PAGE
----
21st-century hot-rodding is here, and it could be as revolutionary as Henry Ford’s assembly line

Wednesday, May 1, 2019 10:04 am EDT

Editor’s Note: This guest post was contributed by Hackrod CEO and Co-Founder Mike “Mouse” McCoy, who will participate in Siemens’ flagship U.S. technology and innovation conference, Spotlight on Innovation 2019, from 1-4 PM ET May 22 at the Dr. Phillips Center for the Performing Arts in Orlando. 

Register for the livestream.

The driving public of the early 20th century had a lot to be excited about: Henry Ford had figured out how to build cars in record time.

So, if you were interested in a Model T, his assembly line could put it together in about one-and-a-half hours. The only catch was that your ride would look like everybody else’s.

A century later, our roads are dotted with cars of all different colors, shapes, and sizes. Thanks to advancements in technology, the mass production of automobiles has been able to accommodate mass customization for consumers. Carmakers can now use software and automation to integrate more options for drivers into the manufacturing process.  

But what if your choices as a driver were as broad as the human imagination? What if you could design the car of your dreams or even start your own car company without a small fortune? And what if you didn’t have to wait months to take that car, made just for you, for a spin out on the road?

These are some of the questions fueling Hackrod, a startup I lead that combines the spirit of old-school American hot-rodding with the gamification of engineering and design.

Hackrod is inspired by the kid who wants to take his dad’s car apart and rebuild it so it’s faster and cooler. Except, today, that kid doesn’t have to follow the same rules. He’s grown up in a “hacker” culture, where digital tools enable him to bypass traditional processes and traditional industries in favor of more innovative ones. Think about it: Kids can start a record label from their bedroom using apps like GarageBand. Or make a movie out of a backpack with just a laptop, a drone, and a GoPro.

The cars of the 20th century may have been built by visionaries, like Ford, in their factories, but the cars of the 21st century don’t have to be. A new digital pipeline is giving today’s young visionaries the keys to the same success. 

At Hackrod, we can map the last mile because of our partnership with Siemens. We needed a way to connect the cyber realm to the physical one. And it’s the end-to-end technology from Siemens that’s getting us from “game to garage.”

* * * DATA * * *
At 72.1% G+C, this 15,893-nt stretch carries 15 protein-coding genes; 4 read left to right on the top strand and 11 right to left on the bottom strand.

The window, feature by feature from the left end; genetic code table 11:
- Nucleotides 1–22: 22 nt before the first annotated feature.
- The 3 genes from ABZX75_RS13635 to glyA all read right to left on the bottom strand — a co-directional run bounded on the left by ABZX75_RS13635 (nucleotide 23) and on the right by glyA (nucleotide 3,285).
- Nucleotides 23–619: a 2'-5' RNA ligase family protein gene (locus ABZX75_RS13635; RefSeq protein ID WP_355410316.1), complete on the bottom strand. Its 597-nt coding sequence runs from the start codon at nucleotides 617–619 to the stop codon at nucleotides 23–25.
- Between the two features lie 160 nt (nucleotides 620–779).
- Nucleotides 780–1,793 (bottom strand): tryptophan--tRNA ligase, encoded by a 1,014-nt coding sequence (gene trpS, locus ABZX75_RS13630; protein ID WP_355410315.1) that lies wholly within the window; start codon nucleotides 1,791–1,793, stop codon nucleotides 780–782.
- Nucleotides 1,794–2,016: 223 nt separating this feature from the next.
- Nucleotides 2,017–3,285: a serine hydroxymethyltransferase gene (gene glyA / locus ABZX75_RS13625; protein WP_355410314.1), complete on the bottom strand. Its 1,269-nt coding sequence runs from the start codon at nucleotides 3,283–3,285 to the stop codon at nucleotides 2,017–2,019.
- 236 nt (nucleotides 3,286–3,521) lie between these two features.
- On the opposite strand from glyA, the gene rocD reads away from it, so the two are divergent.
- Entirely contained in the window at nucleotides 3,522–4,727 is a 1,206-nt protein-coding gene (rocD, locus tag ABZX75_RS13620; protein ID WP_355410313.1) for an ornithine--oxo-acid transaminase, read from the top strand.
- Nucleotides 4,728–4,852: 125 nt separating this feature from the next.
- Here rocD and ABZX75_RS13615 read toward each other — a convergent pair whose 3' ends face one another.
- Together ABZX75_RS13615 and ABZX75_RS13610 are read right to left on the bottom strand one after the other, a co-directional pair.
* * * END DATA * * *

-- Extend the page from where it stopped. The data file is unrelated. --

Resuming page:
Here’s what that means: Using Siemens software, we can dream up full-scale cars and fully validate the vehicle performance with simulations on a computer to design a “digital twin” of the car we want to drive in real life. We can mix and match CAD components to build the custom motorcycle of our dreams and let AI and machine learning do the work to guarantee everything fits together. But our dream ride would stay virtual without large-scale advanced manufacturing technology to build it in the real world. And it might not be marketable without the technology behind video gaming engines and social networks generating new commerce digitally. These are all the dots that needed to be connected to reimagine the car factory for the modern age.

Some might see this transformation and the on-demand economics of Industry 4.0 as a “disruption” of the old, but I think it’s actually the “eruption” of the new. If we look at it this way, all sorts of possibilities for both the consumer and industry materialize.

Just the fact that a small startup like Hackrod has the computational horsepower and technology of a major automotive company is pretty empowering. Combine that with access to a 3D printer that you can drive a truck inside – or better yet, print a truck inside – and the potential to revitalize local manufacturing and local assembly really starts to take shape.

Here’s an example: Say somebody in Stockholm wants a motorcycle that was designed in California. Rather than building it in California and shipping it around the world, why not send its “digital twin” to be manufactured closer to home? It saves shipping costs, is better for the environment, and opens up new opportunities for local manufacturing.

Or take the once-struggling department store down the street that shuttered its doors due to the downturn in brick-and-mortar retail. Maybe it’s been converted into a manufacturing center. Instead of a section to look at appliances, there’s a section with a 3D printer to create them.

Out of this, we see the beginnings of a different sort of farm-to-table process for manufacturing. And we think it’s going to be the future of hot-rodding your car or bike.

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